2013-03-14 / News

Celtic Gathering, an Irish music group, will perform on St. Patty’s

Free 90-minute concert will take place Sunday at library
BY KEN SHANE


The Irish music group Celtic Gathering will perform on St. Patrick’s Day at 3 p.m. at the library. The band plays many instruments in its performances, including flute, guitar, fiddle, button accordion, whistle and percussion. 
PHOTO COURTESY OF CELTIC GATHERING The Irish music group Celtic Gathering will perform on St. Patrick’s Day at 3 p.m. at the library. The band plays many instruments in its performances, including flute, guitar, fiddle, button accordion, whistle and percussion. PHOTO COURTESY OF CELTIC GATHERING When the Friends of Jamestown Library announced its concert schedule, it was no accident that Celtic Gathering was penciled in for March 17. The Irish music group is the perfect choice for St. Patrick’s Day.

Celtic Gathering is led by Kath O’Neill of Jamestown, who got the group together 11 years ago. Other members include Al and Jan Brown of North Kingstown, and Michael Jackson, a member of the Jamestown Community Band who resides in Narragansett. The group performs original arrangements of both traditional and contemporary Irish music on instruments including the flute, guitar, fiddle, button accordion, whistle and percussion.

Each member sings and accompanies the others in a four-part harmony.

The group is the third act in the Friends of Jamestown Library’s local music series. It will perform on Sunday, March 17, at 3 p.m. at the library. The band will play for 90 minutes with one intermission.

Celtic Gathering’s music includes, ballads, dance tunes, jigs, reels and hornpipes. O’Neill has a background in classical music and as a result, the group sometimes blends the classics into its music. As an example, in the Celtic Gathering rendition of the traditional tune “Streets of London,” strains of Pachelbel’s “Canon” can be heard winding through the song.

“It makes it interesting for us and it makes it interesting therefore for the audience too,” O’Neill said.

Celtic Gathering has recorded a CD called “Another Door Opens.” It will be available at the concert on Sunday. The group is currently preparing material for a second CD that it will record soon.

The four members get together and rehearse once a week in Jamestown. They try out their material in Irish pubs around the state, including the Fastnet in Newport. Their performance schedule also includes weddings, private parties, wakes, funerals, festivals and birthday parties.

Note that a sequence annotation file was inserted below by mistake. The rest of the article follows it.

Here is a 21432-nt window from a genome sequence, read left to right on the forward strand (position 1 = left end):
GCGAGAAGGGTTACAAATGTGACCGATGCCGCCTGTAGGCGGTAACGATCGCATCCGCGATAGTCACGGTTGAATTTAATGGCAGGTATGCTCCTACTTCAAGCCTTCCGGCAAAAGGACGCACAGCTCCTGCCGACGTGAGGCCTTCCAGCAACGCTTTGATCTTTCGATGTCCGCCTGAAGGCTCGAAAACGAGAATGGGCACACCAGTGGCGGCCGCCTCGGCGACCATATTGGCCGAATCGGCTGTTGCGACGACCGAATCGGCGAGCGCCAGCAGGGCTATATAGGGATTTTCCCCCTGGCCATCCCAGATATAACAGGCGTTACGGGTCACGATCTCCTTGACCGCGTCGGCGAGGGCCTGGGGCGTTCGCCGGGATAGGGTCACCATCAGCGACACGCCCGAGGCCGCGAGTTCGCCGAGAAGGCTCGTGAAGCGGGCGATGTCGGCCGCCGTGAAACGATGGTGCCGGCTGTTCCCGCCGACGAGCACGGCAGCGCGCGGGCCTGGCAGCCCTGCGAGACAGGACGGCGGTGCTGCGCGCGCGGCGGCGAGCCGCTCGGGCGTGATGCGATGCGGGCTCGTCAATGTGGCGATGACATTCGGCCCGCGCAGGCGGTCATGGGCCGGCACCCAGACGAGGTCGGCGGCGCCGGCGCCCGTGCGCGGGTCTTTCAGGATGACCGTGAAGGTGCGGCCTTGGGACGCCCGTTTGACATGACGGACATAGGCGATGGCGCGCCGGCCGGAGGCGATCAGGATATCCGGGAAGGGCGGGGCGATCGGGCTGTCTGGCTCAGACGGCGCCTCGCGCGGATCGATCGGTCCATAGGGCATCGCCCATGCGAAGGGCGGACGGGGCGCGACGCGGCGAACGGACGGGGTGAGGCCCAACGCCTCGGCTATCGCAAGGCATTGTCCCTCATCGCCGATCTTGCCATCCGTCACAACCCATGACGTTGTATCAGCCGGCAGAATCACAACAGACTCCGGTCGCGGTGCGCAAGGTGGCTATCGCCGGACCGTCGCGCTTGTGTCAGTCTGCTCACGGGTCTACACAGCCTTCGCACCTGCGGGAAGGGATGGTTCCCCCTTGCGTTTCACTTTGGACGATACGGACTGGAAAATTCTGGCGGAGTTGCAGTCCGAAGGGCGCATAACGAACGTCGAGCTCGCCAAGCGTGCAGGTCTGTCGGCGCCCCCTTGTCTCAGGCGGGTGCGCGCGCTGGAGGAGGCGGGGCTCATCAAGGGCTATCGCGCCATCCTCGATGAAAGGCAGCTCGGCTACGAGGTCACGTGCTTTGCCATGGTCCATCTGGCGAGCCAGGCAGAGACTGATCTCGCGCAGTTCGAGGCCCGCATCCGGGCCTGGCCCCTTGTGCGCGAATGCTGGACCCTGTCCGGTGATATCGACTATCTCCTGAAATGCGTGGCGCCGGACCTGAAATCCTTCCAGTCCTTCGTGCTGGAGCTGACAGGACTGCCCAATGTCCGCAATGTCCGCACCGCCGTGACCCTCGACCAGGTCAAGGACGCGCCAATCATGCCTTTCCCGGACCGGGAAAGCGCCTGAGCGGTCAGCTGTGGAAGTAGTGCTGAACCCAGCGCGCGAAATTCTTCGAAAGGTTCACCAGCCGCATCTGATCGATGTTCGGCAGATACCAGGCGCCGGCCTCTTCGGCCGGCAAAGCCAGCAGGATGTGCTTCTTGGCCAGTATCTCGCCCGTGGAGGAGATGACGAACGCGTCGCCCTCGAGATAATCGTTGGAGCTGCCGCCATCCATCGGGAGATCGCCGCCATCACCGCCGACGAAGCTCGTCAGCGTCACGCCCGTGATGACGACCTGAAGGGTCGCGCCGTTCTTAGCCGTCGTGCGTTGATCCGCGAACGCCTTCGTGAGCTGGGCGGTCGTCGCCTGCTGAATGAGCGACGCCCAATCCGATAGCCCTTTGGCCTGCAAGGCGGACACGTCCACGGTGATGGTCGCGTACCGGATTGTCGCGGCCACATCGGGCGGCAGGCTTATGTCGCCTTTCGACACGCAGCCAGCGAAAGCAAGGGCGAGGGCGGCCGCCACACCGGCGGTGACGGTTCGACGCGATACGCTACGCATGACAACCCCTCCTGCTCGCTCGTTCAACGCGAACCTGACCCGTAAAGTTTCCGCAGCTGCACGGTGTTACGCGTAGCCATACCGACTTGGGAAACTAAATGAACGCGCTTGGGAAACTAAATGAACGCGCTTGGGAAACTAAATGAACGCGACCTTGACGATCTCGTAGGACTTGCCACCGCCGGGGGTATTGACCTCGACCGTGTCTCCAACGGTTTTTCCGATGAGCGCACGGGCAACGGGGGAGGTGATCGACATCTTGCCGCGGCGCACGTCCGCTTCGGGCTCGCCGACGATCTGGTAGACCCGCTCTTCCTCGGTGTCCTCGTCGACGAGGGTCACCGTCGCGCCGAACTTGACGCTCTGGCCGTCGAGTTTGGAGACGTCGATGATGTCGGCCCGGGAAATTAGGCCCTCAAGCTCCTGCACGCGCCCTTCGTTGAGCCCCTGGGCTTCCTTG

For Sunday’s performance, Celtic Gathering has prepared a set list of 60 different songs and tunes. The difference between the two is that the songs have lyrics, while the tunes are instrumentals. The material covers a wide range of material.

“We sing about family, famine, friendship, love – either passionate or totally unrequited, which is the subject of much Irish singing,” said O’Neill. “The history of Ireland is related to our presentation.”

O’Neill’s great-grandmother sent her children to the United States, Canada, Australia, New Zealand and England during the Irish potato famine in the mid 19th century. Her great-great-grandfather came to the United States before the shortage. He was a soldier in the Union Army and also served in the United States Navy.

“We get things from our heritage in there, too,” said O’Neill.

Jackson comes from a mixed background and refers to himself as Gaelic and garlic, in deference to his Irish and Italian heritage. The Browns have a Scottish heritage and the group pays tribute to their background in songs with lyrics by the poet Robert Burns.

However, it’s not all-traditional music for Celtic Gathering. Contemporary songs by the Pogues, Christy Moore and Luka Bloom are included in its repertoire. A Steve Earle song called “Galway Girl” is also featured.

At the St. Patrick’s Day performance, Celtic Gathering will open with a reel. The group will then move to songs that people can sing along with like “I’ll Take You Home Kathleen” and “Molly Malone.”

“When we do jigs and reels, we do them in a set,” O’Neill said. “So as the audience is listening, they’ll hear the music change.”

O’Neill graduated from the University of Indiana’s five-year music program. One of the program’s goals is to make each graduate a music ambassador no matter where they end up in the world.

“It was a very well-rounded education in chorale music, instrumental music, conducting, arranging and composing,” she said.

O’Neill spent many years playing with orchestras and ensembles. Her primary professional instrument was the French horn. She turned to the flute because she jokes that it was easier to carry. She is currently studying and performing on the Celtic harp and the classical pedal harp.

“I picked up the flute because it was light, but then I went to the harp which is heavier to move around. I had to buy a bigger car to transport it and a dolly to wheel it in and out of buildings. I find that the best teacher is someone who is a perpetual student. You keep the mind engaged and each instrument brings something new to the table.”

Jackson is an Air Force veteran and Purple Heart recipient. He is in demand as a bugler at military funerals. He says he has played at about 8,000 funerals. He also organizes an annual musical tribute at the Veteran’s Cemetery on Armed Forces Day. Al Brown has a career in the United States Coast Guard where he coordinates rescue operations. Jan Brown has a career in business.

“I love Irish music,” O’Neill said. “It seems to appropriately express my thoughts and feelings and ideas. It can be anything from a very simple art to an extremely complex art. It’s interesting in that way. It blends the poetry of the lyrics with the sound of the instruments or the voice.”

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